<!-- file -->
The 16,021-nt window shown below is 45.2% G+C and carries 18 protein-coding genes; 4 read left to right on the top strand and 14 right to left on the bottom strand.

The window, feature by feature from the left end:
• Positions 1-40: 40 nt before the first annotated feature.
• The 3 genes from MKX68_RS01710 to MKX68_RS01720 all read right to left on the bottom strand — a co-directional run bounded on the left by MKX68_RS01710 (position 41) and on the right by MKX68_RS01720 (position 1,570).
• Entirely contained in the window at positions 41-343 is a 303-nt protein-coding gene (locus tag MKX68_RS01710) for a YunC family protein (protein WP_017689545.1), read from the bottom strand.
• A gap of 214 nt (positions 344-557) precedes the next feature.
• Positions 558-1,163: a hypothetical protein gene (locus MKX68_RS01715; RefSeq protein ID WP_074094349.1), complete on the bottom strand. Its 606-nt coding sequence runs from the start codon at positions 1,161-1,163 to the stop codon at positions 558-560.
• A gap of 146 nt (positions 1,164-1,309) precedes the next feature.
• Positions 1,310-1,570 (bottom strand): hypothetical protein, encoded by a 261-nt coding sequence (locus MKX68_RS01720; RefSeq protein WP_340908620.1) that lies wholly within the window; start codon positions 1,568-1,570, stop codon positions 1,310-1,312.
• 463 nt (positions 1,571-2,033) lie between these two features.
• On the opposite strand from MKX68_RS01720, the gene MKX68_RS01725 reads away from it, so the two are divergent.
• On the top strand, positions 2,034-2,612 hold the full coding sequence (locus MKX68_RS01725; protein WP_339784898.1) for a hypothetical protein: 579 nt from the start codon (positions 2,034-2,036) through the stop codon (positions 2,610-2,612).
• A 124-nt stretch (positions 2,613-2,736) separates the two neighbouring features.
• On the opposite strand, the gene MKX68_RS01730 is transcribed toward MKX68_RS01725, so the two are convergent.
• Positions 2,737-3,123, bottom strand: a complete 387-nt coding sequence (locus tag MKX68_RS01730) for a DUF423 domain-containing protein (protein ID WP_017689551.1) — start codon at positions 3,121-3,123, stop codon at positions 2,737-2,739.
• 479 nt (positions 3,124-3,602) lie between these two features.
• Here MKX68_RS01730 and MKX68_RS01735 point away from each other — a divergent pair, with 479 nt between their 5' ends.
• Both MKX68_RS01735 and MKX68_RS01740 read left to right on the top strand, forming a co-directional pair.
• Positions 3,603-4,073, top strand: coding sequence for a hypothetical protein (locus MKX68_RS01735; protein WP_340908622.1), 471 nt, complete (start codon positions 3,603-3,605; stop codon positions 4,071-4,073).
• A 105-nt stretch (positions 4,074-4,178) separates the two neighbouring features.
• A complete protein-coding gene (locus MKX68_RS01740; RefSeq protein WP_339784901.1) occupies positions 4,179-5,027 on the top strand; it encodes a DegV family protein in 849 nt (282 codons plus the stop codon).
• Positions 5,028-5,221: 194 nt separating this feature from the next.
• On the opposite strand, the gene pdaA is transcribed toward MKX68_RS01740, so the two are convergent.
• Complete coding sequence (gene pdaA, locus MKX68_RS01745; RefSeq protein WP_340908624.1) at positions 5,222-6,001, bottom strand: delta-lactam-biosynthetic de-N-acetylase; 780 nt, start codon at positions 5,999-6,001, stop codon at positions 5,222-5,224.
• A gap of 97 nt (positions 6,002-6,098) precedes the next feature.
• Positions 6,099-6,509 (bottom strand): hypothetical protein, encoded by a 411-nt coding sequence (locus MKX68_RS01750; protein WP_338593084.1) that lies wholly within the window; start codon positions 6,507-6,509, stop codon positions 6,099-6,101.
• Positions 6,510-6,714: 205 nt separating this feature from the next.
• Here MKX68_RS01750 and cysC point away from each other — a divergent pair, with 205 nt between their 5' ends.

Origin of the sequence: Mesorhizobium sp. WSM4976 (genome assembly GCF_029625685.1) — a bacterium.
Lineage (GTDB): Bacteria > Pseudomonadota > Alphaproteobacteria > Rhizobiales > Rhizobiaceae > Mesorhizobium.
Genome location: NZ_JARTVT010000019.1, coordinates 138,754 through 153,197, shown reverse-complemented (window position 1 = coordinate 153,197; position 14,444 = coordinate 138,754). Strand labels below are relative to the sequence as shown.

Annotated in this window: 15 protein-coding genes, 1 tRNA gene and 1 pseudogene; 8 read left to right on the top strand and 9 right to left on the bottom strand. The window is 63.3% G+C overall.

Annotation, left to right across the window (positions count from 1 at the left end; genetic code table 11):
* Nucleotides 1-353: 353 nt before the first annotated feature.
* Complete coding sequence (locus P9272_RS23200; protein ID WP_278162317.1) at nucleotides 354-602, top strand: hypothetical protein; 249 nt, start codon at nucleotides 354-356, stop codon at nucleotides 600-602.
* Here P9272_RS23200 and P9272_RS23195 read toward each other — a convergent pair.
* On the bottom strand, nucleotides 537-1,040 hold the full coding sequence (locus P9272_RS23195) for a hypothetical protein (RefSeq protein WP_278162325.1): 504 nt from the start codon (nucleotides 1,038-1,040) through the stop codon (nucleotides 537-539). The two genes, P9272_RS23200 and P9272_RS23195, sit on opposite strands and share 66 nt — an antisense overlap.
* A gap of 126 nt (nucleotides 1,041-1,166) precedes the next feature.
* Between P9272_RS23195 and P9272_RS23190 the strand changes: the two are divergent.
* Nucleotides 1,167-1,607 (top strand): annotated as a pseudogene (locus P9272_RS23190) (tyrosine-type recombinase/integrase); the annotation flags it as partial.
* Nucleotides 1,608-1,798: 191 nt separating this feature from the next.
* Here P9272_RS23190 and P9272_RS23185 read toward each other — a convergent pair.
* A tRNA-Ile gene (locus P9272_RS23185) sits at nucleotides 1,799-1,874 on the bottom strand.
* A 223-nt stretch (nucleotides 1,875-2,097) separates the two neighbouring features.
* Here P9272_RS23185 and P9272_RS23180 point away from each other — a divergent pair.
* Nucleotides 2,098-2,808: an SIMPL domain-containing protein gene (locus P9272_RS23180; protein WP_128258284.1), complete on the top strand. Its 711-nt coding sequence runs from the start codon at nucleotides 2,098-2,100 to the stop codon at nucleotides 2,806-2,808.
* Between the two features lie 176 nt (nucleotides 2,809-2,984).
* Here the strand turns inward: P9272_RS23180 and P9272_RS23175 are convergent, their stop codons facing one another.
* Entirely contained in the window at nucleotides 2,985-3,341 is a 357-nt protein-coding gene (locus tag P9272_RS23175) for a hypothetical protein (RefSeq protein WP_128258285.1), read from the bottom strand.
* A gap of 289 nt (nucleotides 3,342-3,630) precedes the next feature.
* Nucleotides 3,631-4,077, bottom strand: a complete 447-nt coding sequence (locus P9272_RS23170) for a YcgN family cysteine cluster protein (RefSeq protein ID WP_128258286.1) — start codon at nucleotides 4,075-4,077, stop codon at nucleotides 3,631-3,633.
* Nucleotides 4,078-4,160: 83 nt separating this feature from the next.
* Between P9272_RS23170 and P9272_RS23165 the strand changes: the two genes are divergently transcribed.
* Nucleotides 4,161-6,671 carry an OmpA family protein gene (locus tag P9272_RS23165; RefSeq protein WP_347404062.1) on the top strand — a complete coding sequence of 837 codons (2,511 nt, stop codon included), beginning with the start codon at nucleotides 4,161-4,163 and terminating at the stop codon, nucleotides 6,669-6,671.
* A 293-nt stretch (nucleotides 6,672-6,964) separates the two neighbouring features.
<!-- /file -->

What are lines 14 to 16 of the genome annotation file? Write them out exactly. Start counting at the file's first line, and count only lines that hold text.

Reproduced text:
• On the opposite strand, the gene MKX68_RS01730 is transcribed toward MKX68_RS01725, so the two are convergent.
• Positions 2,737-3,123, bottom strand: a complete 387-nt coding sequence (locus tag MKX68_RS01730) for a DUF423 domain-containing protein (protein ID WP_017689551.1) — start codon at positions 3,121-3,123, stop codon at positions 2,737-2,739.
• 479 nt (positions 3,124-3,602) lie between these two features.